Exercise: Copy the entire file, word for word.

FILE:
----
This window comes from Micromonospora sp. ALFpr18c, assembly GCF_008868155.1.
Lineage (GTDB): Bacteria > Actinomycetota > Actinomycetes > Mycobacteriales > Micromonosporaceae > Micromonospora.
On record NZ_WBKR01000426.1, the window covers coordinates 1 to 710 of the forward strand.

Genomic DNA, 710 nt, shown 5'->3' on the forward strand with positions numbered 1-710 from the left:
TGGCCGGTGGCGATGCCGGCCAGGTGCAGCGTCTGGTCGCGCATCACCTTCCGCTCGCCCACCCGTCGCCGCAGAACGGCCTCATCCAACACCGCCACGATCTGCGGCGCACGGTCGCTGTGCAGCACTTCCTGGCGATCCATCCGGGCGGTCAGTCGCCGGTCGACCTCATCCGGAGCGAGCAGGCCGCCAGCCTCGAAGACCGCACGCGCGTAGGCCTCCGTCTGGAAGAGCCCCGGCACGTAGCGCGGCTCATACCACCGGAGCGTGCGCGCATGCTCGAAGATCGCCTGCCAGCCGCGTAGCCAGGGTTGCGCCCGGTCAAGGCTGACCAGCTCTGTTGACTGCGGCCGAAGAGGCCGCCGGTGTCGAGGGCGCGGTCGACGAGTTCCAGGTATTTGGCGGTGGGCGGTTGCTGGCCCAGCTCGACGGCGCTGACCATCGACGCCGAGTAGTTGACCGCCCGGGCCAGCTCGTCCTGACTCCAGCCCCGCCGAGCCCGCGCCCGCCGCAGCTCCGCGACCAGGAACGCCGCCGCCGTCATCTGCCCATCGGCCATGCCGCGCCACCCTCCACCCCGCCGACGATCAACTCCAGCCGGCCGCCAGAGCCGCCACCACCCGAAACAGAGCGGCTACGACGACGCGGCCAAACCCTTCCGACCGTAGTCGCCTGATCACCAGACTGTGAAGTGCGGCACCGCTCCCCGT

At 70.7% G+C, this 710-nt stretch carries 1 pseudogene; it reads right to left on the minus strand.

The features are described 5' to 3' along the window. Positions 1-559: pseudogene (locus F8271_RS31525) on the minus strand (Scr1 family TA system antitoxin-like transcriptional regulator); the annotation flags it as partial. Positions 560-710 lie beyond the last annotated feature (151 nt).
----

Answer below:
This window comes from Micromonospora sp. ALFpr18c, assembly GCF_008868155.1.
Lineage (GTDB): Bacteria > Actinomycetota > Actinomycetes > Mycobacteriales > Micromonosporaceae > Micromonospora.
On record NZ_WBKR01000426.1, the window covers coordinates 1 to 710 of the forward strand.

Genomic DNA, 710 nt, shown 5'->3' on the forward strand with positions numbered 1-710 from the left:
TGGCCGGTGGCGATGCCGGCCAGGTGCAGCGTCTGGTCGCGCATCACCTTCCGCTCGCCCACCCGTCGCCGCAGAACGGCCTCATCCAACACCGCCACGATCTGCGGCGCACGGTCGCTGTGCAGCACTTCCTGGCGATCCATCCGGGCGGTCAGTCGCCGGTCGACCTCATCCGGAGCGAGCAGGCCGCCAGCCTCGAAGACCGCACGCGCGTAGGCCTCCGTCTGGAAGAGCCCCGGCACGTAGCGCGGCTCATACCACCGGAGCGTGCGCGCATGCTCGAAGATCGCCTGCCAGCCGCGTAGCCAGGGTTGCGCCCGGTCAAGGCTGACCAGCTCTGTTGACTGCGGCCGAAGAGGCCGCCGGTGTCGAGGGCGCGGTCGACGAGTTCCAGGTATTTGGCGGTGGGCGGTTGCTGGCCCAGCTCGACGGCGCTGACCATCGACGCCGAGTAGTTGACCGCCCGGGCCAGCTCGTCCTGACTCCAGCCCCGCCGAGCCCGCGCCCGCCGCAGCTCCGCGACCAGGAACGCCGCCGCCGTCATCTGCCCATCGGCCATGCCGCGCCACCCTCCACCCCGCCGACGATCAACTCCAGCCGGCCGCCAGAGCCGCCACCACCCGAAACAGAGCGGCTACGACGACGCGGCCAAACCCTTCCGACCGTAGTCGCCTGATCACCAGACTGTGAAGTGCGGCACCGCTCCCCGT

At 70.7% G+C, this 710-nt stretch carries 1 pseudogene; it reads right to left on the minus strand.

The features are described 5' to 3' along the window. Positions 1-559: pseudogene (locus F8271_RS31525) on the minus strand (Scr1 family TA system antitoxin-like transcriptional regulator); the annotation flags it as partial. Positions 560-710 lie beyond the last annotated feature (151 nt).